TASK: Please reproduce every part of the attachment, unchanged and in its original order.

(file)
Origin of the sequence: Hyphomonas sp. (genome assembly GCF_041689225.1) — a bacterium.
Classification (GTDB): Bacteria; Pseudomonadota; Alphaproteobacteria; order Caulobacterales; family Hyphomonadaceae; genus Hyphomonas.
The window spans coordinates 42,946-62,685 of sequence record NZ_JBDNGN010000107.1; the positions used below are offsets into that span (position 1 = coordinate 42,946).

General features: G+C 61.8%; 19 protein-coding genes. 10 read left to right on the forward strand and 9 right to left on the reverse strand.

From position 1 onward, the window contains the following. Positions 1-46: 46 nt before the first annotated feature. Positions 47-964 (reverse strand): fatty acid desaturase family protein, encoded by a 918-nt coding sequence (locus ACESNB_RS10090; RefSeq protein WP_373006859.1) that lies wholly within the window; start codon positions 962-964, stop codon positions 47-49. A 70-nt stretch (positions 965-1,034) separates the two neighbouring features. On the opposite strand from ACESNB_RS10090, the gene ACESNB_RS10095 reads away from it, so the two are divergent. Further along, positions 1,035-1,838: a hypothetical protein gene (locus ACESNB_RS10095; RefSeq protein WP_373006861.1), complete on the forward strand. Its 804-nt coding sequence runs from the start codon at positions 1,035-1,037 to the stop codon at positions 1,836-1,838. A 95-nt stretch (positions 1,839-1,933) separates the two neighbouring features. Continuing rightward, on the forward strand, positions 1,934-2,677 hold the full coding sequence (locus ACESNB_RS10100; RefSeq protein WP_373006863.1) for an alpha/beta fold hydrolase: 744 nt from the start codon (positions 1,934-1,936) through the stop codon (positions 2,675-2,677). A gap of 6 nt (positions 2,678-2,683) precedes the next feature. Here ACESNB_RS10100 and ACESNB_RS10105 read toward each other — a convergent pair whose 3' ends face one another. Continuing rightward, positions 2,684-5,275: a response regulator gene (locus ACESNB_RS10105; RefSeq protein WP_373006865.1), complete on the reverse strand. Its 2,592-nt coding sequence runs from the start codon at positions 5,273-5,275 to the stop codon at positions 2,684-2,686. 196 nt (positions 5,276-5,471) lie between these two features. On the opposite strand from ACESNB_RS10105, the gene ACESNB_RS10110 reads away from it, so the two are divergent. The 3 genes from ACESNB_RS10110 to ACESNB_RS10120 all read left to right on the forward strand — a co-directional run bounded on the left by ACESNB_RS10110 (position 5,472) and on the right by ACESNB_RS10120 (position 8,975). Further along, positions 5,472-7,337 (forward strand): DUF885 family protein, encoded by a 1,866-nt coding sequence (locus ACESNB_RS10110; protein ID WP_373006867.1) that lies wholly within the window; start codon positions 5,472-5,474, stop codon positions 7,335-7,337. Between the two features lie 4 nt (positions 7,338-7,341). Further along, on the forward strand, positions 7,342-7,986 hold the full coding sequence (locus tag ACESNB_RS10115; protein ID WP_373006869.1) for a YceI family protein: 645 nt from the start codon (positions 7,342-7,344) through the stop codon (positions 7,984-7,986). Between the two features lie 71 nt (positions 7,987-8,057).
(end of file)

Origin of the sequence: Hyphomonas sp. (genome assembly GCF_041689225.1) — a bacterium.
Classification (GTDB): Bacteria; Pseudomonadota; Alphaproteobacteria; order Caulobacterales; family Hyphomonadaceae; genus Hyphomonas.
The window spans coordinates 42,946-62,685 of sequence record NZ_JBDNGN010000107.1; the positions used below are offsets into that span (position 1 = coordinate 42,946).

General features: G+C 61.8%; 19 protein-coding genes. 10 read left to right on the forward strand and 9 right to left on the reverse strand.

From position 1 onward, the window contains the following. Positions 1-46: 46 nt before the first annotated feature. Positions 47-964 (reverse strand): fatty acid desaturase family protein, encoded by a 918-nt coding sequence (locus ACESNB_RS10090; RefSeq protein WP_373006859.1) that lies wholly within the window; start codon positions 962-964, stop codon positions 47-49. A 70-nt stretch (positions 965-1,034) separates the two neighbouring features. On the opposite strand from ACESNB_RS10090, the gene ACESNB_RS10095 reads away from it, so the two are divergent. Further along, positions 1,035-1,838: a hypothetical protein gene (locus ACESNB_RS10095; RefSeq protein WP_373006861.1), complete on the forward strand. Its 804-nt coding sequence runs from the start codon at positions 1,035-1,037 to the stop codon at positions 1,836-1,838. A 95-nt stretch (positions 1,839-1,933) separates the two neighbouring features. Continuing rightward, on the forward strand, positions 1,934-2,677 hold the full coding sequence (locus ACESNB_RS10100; RefSeq protein WP_373006863.1) for an alpha/beta fold hydrolase: 744 nt from the start codon (positions 1,934-1,936) through the stop codon (positions 2,675-2,677). A gap of 6 nt (positions 2,678-2,683) precedes the next feature. Here ACESNB_RS10100 and ACESNB_RS10105 read toward each other — a convergent pair whose 3' ends face one another. Continuing rightward, positions 2,684-5,275: a response regulator gene (locus ACESNB_RS10105; RefSeq protein WP_373006865.1), complete on the reverse strand. Its 2,592-nt coding sequence runs from the start codon at positions 5,273-5,275 to the stop codon at positions 2,684-2,686. 196 nt (positions 5,276-5,471) lie between these two features. On the opposite strand from ACESNB_RS10105, the gene ACESNB_RS10110 reads away from it, so the two are divergent. The 3 genes from ACESNB_RS10110 to ACESNB_RS10120 all read left to right on the forward strand — a co-directional run bounded on the left by ACESNB_RS10110 (position 5,472) and on the right by ACESNB_RS10120 (position 8,975). Further along, positions 5,472-7,337 (forward strand): DUF885 family protein, encoded by a 1,866-nt coding sequence (locus ACESNB_RS10110; protein ID WP_373006867.1) that lies wholly within the window; start codon positions 5,472-5,474, stop codon positions 7,335-7,337. Between the two features lie 4 nt (positions 7,338-7,341). Further along, on the forward strand, positions 7,342-7,986 hold the full coding sequence (locus tag ACESNB_RS10115; protein ID WP_373006869.1) for a YceI family protein: 645 nt from the start codon (positions 7,342-7,344) through the stop codon (positions 7,984-7,986). Between the two features lie 71 nt (positions 7,987-8,057).